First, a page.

Williams is "a little fuzzy" on what happened in the second half In Week 15, but he returned to the game. Jackson was knocked out of his game against the Seahawks with a hard double-hit (helmet to helmet, then helmet to turf), but returned late in the game as well. Once again, we're seeing that when it comes to concussions, the NFL still lets game-to-game concerns overrule serious medical issues.
The coaches can't be blamed here. Jim Haslett is playing for a job and John Fox is playing for the playoffs, but in both cases, especially Williams, there are adequate backups and not enough reward for the risk that they're taking. Despite the writing I've done on this issue, and especially in light of the work Alan Schwarz has done at the New York Times, it's very sad that this is still even a problem, but it is. It's a big one, and the NFL can't keep sweeping it under the table. Both players are expected to play this week.
Remember the season-ending, perhaps career-threatening neck injury to Jones? Not so much. Jones did have a severely herniated cervical disk, but it's something he's had. Jones is not only back at practice, he's expected to play in Week 16. The disk isn't any worse than it's been and is normally asymptomatic. The danger is, of course, that he does more damage to it in a game, but according to doctors, he's at no more risk than someone who has normal disc anatomy. It's a big shift and one that makes me wonder whether his clinging to an NFL career and complete lack of options off-field make him willing to take more risk than is safe, but who are we to say? I can complain about the possibility of injury, but Jones is the type of guy that my grandmother would say is headed for jail or the grave, whichever comes first, so is severe injury that much worse?
Breaking a scapula (shoulder blade) isn't easy to do, but for Williams, it has ended his regular season and put the playoffs in jeopardy. Without his run-stopping abilities, the Vikings have a tougher road to just getting there and putting a return in play. It will heal and tends to heal normally, though this is such an unusual injury that without knowing the specific mechanism, it's hard to say how much stress the shoulder will be placed under in normal play. The question is really one of range of motion and whether or not Williams could adjust to the limitations. He can't be braced or harnessed and remain effective.
Adding an element of intrigue is Williams' looming suspension. With the injury, many players would drop any appeal and serve the time they would miss anyway, but there's a bigger principle here for Williams. While Williams isn't on many fantasy rosters, note his injury if you have Michael Turner or the Giants RBs on your roster, since running against the Vikings just got easier.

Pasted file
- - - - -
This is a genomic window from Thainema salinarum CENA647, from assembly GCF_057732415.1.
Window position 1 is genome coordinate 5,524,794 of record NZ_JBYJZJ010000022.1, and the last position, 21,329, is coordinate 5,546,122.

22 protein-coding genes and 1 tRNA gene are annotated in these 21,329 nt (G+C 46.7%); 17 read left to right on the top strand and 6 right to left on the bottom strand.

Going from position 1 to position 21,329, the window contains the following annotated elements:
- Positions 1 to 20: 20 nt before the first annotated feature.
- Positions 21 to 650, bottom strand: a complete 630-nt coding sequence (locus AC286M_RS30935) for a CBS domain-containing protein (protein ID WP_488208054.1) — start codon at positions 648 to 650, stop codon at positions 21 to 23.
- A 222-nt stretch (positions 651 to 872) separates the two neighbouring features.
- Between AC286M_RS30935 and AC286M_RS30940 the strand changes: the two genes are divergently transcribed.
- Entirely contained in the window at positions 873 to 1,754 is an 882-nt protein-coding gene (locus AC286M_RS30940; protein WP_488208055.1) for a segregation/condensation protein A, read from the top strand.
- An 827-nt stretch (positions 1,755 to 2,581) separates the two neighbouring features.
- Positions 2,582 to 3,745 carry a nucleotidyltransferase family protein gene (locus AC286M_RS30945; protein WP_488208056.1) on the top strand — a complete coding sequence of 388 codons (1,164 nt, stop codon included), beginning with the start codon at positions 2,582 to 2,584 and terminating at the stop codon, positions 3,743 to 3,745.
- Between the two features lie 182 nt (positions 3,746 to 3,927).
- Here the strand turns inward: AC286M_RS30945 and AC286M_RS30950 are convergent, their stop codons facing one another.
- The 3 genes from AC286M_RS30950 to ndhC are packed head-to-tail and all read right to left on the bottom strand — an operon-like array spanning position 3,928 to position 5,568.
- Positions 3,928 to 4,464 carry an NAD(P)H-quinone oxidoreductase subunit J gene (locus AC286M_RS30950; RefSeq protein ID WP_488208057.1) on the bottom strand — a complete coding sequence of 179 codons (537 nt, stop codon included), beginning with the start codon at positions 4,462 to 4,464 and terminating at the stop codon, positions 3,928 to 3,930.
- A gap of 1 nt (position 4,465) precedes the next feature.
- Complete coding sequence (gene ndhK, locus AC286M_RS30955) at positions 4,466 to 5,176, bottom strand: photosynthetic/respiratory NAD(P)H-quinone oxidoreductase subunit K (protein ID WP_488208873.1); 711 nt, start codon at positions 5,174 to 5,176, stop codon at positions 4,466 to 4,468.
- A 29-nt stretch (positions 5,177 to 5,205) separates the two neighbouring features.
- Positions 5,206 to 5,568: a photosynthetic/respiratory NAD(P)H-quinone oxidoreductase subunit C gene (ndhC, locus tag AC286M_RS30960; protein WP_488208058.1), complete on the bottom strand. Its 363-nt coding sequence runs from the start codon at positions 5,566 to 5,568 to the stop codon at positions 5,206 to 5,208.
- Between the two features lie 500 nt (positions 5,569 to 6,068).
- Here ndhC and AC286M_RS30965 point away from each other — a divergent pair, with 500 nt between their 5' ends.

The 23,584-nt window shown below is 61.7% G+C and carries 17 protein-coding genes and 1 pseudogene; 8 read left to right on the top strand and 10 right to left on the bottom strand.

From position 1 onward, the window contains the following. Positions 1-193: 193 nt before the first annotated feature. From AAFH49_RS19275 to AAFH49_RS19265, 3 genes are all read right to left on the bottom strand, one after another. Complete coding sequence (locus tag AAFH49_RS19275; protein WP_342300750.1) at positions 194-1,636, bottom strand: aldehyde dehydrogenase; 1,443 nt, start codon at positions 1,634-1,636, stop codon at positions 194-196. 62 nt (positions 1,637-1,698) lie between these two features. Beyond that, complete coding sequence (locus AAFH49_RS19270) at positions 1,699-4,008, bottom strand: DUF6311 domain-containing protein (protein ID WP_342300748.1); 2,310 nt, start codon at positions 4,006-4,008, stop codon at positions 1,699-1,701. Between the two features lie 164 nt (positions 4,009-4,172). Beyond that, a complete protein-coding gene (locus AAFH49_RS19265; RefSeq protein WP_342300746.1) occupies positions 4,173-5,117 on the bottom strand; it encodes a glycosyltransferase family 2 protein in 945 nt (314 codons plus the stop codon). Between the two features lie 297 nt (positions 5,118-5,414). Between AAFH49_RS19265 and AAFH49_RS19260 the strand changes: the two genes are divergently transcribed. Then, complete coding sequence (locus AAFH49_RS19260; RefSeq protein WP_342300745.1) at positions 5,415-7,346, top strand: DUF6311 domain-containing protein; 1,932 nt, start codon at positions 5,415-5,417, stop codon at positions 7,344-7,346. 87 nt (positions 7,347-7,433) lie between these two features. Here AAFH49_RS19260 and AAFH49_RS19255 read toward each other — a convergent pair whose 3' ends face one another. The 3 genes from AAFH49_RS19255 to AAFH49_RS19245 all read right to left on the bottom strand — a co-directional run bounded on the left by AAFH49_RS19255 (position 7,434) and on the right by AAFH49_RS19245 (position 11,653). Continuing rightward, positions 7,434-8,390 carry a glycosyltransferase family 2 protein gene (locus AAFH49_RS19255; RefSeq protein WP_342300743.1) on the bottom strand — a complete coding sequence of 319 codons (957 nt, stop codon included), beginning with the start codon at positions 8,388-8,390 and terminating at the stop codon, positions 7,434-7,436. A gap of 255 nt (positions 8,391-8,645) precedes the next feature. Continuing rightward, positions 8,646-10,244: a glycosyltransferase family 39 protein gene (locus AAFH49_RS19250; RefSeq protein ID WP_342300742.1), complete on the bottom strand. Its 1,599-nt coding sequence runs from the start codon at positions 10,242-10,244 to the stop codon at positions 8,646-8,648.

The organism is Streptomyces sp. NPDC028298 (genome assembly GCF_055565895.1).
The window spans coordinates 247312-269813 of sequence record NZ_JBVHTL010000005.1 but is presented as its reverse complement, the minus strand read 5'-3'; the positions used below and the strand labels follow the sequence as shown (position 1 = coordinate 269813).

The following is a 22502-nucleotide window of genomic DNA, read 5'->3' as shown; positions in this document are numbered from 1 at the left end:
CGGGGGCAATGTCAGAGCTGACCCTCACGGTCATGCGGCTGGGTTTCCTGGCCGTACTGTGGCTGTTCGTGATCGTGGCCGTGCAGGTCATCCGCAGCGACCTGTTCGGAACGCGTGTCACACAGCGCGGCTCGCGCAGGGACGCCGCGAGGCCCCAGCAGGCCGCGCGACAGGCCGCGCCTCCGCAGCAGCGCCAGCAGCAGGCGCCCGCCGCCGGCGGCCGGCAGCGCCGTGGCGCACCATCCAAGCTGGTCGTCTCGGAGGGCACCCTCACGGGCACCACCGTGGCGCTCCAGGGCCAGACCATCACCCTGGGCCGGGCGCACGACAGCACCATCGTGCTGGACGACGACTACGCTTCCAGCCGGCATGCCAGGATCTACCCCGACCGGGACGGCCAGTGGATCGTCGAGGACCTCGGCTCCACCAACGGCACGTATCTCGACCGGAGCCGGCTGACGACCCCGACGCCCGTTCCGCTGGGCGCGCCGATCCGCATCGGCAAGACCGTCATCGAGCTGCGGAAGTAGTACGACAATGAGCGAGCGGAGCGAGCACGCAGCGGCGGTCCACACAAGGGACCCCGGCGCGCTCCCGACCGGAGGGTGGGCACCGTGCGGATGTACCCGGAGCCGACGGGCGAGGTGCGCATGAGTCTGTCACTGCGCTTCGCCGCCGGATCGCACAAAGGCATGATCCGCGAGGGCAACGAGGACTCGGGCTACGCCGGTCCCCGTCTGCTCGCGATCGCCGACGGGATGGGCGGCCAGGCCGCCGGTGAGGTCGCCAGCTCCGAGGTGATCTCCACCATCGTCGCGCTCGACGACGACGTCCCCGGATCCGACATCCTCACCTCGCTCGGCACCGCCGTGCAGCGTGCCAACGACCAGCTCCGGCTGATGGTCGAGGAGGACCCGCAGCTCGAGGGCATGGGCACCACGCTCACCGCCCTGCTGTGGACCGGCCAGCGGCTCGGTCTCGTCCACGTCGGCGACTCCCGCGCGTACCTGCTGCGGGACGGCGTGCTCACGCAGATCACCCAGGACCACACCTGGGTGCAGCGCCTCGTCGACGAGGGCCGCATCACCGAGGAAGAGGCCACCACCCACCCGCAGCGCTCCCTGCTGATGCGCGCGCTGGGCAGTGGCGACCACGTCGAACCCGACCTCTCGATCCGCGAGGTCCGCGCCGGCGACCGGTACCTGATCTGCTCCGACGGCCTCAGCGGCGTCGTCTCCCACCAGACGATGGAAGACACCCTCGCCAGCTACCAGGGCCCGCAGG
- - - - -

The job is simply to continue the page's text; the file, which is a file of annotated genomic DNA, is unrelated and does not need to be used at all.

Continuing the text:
You all know about the dreaded 370 rule, right? If not, here it is: Aaron Schatz of Football Outsider discovered that taking 370 carries in the course of a season seems to be the breaking point for almost all running backs in terms of their play for a single season and a career. Turner might be about to learn the rule. He's on pace for 379 carries right now (and only seven catches!), meaning that in his first year as a starter, he may end up having a second-season dropoff reminiscent of Heroes. There's not a big sample size, but the fatigue factor is interesting. Can a modern, 24/7/365 athlete really not recover, not only week to week but also year to year? Is the beating that their bodies take so costly that they're literally leaving something behind with every carry, up to a breaking point? You can look at 370 and say it's not a perfect cut-off point. Some backs break down before, and maybe Eric Dickerson is just such a physical freak (or did he just avoid big hits?) that it didn't work for him. All we do know is that Turner (and perhaps Mike Mularkey, who's done this before) has to be accounted for by the Falcons. Maybe their under-use of Jerrious Norwood is more understandable if it turns out they know they're going to need him next year. The interesting thing here is that I can make a pretty valid case for Turner being the second overall pick in next year's fantasy drafts. Now you won't make that mistake.
Gus Frerotte will be a gametime decision for the Vikings, but they're leaning to making Tarvaris Jackson the starter as of this second ... Matt Hasselbeck is out this week and likely done for the season ... The Bengals are still hoping to see Carson Palmer in Week 17, just as a cameo. I'm not really sure why ... Matt Forte has about the mildest case of turf toe possible, so don't be scared to use him ... Frank Gore is very unlikely to play this weekend, though the Niners hope he can at least share carries ... Donnie Avery has been playing this season on a fractured hip and handfuls of painkillers. Want to complain about his declining production some more, Haslett?